Born Blonde - What The Desert Taught You (Review)
Review by Jack Foley
WEST London’s Born Blonde have come a long way since their formation in 2009 when Arthur Delaney enlisted Fraser and George as musicians for a solo folk music project. Schoolmates Josh and Tom were next to join.
Over the ensuing years, they’ve honed their sound to eschew folk values in favour of 60s psychedelia, blues and folk and late 80s/early 90s shoegaze, but all directed through a 21st century prism.
Working with Simon ‘Barny’ Barnicott (Arctic Monkeys, Kasabian), they’ve now delivered their debut album in the form of What The Desert Taught You and generally succeed in making you take notice.
Enclosed within is a band who clearly like to disorientate and confound, creating a sound that’s as distinct, at times, as it is prone to nods towards their inspirations, from Oldfield to Shields via Ashcroft and Chadwick.
Instrumentally, especially, they have a lot going on that’s worthy of admiration. Album opener, Solar, for instance, is positively brimming with lush guitars, slick drum beats and electronic elements that fuse to create a fascinating whole. Vocally, it adopts a slightly shoegaze sensibility. But it succeeds in kicking things off in strong fashion.
I Just Wanna Be, if anything, leans more towards ’90s indie sensibilities and has a touch of the James about it, while The Architect opts for a more breezy acoustic guitar disposition that gets the toes tapping.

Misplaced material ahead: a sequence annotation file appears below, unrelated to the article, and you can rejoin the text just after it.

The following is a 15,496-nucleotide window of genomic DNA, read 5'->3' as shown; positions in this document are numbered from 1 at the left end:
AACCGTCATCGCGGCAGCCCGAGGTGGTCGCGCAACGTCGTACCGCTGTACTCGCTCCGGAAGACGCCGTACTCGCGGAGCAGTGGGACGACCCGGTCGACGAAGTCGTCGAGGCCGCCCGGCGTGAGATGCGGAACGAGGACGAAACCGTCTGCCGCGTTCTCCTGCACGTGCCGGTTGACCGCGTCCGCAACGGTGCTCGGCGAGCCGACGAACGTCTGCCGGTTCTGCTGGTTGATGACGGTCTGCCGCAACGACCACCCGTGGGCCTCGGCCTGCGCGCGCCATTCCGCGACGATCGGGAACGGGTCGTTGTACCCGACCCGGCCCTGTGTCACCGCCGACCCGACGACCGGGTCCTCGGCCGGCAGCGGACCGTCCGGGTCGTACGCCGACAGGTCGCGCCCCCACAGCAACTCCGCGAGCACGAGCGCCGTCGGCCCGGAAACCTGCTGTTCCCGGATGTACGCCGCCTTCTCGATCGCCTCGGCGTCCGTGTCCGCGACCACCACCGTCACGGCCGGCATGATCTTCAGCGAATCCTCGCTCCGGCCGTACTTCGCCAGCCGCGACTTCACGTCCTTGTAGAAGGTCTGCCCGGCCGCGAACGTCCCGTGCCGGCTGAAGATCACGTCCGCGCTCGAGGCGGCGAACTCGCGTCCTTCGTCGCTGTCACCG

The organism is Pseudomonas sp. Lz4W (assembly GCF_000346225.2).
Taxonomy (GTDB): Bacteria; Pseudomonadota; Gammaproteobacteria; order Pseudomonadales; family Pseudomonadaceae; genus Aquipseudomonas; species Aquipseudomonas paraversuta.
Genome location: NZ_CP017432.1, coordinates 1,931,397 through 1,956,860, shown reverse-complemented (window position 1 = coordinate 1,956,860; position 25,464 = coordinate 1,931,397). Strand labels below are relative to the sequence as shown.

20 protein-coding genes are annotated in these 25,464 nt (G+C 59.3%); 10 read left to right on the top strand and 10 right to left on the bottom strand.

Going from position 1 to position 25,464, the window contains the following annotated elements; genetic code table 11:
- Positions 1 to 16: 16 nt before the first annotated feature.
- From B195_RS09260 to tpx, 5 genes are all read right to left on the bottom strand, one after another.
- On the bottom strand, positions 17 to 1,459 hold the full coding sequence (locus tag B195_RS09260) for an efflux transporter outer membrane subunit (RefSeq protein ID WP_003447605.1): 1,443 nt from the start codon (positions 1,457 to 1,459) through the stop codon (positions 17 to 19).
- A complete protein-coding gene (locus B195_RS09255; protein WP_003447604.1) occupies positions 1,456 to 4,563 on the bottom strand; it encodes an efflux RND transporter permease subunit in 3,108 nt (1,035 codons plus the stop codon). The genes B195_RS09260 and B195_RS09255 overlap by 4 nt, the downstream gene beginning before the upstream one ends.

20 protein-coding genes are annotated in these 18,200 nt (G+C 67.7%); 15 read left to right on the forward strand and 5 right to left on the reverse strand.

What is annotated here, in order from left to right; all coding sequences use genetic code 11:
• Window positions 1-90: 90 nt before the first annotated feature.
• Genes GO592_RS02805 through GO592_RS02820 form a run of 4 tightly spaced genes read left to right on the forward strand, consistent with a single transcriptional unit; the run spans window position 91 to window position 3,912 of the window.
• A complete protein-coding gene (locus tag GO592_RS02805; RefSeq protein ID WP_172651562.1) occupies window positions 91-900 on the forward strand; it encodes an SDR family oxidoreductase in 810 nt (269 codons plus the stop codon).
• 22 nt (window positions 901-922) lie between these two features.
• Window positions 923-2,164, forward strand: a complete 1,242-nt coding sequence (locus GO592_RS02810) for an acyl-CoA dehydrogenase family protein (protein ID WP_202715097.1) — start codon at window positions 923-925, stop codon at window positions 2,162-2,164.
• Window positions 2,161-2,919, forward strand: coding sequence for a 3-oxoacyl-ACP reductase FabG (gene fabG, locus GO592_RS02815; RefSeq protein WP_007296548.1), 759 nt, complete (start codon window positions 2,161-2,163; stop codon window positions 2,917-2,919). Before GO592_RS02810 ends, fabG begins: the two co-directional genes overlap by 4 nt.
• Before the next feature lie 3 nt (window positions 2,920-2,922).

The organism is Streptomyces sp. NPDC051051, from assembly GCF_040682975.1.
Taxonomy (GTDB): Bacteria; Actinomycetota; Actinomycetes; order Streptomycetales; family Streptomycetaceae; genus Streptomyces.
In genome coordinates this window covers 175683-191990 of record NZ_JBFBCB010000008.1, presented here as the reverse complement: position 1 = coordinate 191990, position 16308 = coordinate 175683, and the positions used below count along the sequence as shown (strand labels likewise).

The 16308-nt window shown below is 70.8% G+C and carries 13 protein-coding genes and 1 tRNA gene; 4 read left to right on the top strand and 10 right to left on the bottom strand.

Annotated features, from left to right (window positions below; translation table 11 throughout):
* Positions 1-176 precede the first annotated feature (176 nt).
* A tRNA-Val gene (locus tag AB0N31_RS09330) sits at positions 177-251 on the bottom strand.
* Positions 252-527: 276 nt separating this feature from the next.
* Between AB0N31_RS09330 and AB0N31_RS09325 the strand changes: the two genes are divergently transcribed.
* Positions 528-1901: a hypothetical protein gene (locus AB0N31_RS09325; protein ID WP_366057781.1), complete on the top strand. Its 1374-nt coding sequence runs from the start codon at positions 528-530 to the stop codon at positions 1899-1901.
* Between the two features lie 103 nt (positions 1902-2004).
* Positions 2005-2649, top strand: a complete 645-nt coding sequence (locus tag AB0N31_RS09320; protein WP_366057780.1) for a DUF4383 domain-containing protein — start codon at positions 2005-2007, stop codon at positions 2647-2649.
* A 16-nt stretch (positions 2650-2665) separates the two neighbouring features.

Another highlight then crops up in Light On, which hints at an electronic song, before hitting you with some of the album’s most emphatic, and rousing, guitar riffs. It has that touch of James about it, too.
Elsewhere, Signs of Fear serves further notice of their stadium filling potential, arriving with a solid back-beat and a keen sense of melodicism, as well as some swirling electronic elements. It’s a confident offering that shows the band can do reflective and keep things chirpy (lyrically, it does some soul searching).
Evidence of their more psychedelic tendencies, meanwhile, is apparent on Other Side, before an even more epic slice of psychedelia arrives in the form of These Days I Dream of Pyramids, another highlight.
Wide Eyed rounds things off in equally satisfying fashion, dabbling in yet more psychedelia, thereby ensuring that Born Blonde have impressed with their debut in the here and now, while laying some encouraging signs for the future too.
Download picks: Light On, Solar, Signs of Fear, These Days I Dream of Pyramids.